war. The distance which a cannon will throw a ball.
2. The whole space of the sea, within cannon shot of the coast, is considered
as making a part of the territory; and for that reason, a vessel taken under
the cannon of a neutral fortress, is not a lawful prize. Vatt. b. 1, c.
23, s. 289, in finem Chitt. Law of Nat. 113; Mart. Law of Nat. b. 8, c.
6, s. 6; 3 Rob. Adm. Rep. 102, 336; 5 Id. 373; 3 Hagg. Adm. R. 257. This
part of the sea being considered as part of the adjacent territory, (q.
v.) it follows that magistrates can cause the orders of their governments
to be executed there. Three miles is considered as the greatest distance
that the force of gunpowder can carry a bomb or a ball. Azun. far. Law,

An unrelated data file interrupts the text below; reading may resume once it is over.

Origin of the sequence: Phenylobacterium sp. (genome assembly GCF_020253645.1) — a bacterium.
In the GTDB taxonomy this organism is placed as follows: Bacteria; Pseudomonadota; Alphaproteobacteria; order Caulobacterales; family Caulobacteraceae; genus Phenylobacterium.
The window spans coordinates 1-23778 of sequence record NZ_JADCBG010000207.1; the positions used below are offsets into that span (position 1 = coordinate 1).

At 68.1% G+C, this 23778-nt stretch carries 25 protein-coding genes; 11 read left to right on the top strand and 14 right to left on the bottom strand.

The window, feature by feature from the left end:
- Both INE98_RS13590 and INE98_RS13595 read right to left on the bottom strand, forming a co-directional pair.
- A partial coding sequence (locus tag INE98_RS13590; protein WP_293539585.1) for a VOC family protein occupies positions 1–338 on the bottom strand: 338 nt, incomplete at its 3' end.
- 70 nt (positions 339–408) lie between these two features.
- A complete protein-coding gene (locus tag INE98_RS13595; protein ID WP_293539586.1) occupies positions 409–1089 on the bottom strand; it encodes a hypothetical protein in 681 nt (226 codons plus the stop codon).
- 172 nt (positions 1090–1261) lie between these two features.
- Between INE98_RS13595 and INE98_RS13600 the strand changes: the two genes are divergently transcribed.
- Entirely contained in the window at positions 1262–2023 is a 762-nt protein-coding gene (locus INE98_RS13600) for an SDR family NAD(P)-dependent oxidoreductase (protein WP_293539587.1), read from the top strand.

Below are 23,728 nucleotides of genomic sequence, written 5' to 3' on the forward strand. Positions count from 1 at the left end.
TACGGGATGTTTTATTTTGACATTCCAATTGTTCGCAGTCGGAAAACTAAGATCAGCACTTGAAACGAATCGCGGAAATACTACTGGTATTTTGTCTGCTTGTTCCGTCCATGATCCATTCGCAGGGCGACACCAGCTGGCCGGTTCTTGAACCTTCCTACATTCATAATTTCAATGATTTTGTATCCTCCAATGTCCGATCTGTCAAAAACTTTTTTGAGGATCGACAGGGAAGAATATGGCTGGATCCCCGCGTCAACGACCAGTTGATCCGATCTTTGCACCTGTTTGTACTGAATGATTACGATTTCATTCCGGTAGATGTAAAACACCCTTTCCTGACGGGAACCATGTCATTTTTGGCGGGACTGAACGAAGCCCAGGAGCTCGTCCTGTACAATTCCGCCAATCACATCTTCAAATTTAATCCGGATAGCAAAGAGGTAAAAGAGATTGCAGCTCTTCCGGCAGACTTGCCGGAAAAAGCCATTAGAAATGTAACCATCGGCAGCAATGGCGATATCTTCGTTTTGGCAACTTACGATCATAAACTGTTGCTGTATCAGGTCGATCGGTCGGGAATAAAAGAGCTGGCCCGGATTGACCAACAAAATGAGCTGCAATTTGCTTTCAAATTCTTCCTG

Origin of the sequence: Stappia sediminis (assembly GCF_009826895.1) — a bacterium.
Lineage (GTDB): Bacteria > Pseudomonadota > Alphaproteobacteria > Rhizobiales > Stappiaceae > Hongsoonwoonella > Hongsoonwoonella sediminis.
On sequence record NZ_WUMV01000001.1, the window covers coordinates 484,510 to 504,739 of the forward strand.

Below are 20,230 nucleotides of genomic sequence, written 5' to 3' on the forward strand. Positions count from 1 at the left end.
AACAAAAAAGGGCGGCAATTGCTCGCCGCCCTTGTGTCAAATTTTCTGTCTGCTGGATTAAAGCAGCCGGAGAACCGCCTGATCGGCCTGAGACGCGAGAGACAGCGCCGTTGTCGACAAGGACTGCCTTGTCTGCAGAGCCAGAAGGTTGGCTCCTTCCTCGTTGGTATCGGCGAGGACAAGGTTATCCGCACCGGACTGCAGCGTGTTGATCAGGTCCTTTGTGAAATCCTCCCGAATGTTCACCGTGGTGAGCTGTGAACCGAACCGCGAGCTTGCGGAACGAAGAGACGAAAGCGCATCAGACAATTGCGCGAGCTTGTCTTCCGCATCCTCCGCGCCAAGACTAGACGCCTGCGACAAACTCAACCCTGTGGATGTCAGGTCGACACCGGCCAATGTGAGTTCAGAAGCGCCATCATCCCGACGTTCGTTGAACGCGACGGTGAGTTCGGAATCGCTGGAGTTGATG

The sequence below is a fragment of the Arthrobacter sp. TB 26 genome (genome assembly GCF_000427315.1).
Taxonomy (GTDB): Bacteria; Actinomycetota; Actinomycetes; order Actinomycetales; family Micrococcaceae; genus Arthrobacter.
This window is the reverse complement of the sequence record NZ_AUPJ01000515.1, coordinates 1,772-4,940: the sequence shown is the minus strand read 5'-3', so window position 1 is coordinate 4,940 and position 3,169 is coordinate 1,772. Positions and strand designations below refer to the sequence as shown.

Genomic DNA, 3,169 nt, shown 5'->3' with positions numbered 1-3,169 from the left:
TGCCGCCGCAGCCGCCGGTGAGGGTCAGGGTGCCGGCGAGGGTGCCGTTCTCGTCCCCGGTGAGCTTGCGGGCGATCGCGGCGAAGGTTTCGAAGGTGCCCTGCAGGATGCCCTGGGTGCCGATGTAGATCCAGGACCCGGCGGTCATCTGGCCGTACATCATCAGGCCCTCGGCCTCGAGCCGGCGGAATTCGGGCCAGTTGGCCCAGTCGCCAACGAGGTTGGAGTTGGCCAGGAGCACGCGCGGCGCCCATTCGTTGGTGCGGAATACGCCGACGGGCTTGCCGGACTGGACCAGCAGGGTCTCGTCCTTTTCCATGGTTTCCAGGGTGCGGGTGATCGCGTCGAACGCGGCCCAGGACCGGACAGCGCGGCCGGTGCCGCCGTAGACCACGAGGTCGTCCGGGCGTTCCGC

part 2, c. 2, art. 2, 15; Bouch. Inst. n. 1848. The anonymous author of
the poem, Della Natura, lib. 5, expresses this idea in the following lines:
Tanto slavanza in mar questo dominio, Quant esser puo d"antemurale e guardia,
Fin dove puo da terra in mar vibrandosi Correr di cavo bronzo acceso fulinine.
Far as the sovereign can defend his sway, Extends his empire o"er the watery
way; The shot sent thundering to the liquid plain, Assigns the limits of
his just domain. Vide League.
Source: Bouviers Law Dictionary 1856 Edition
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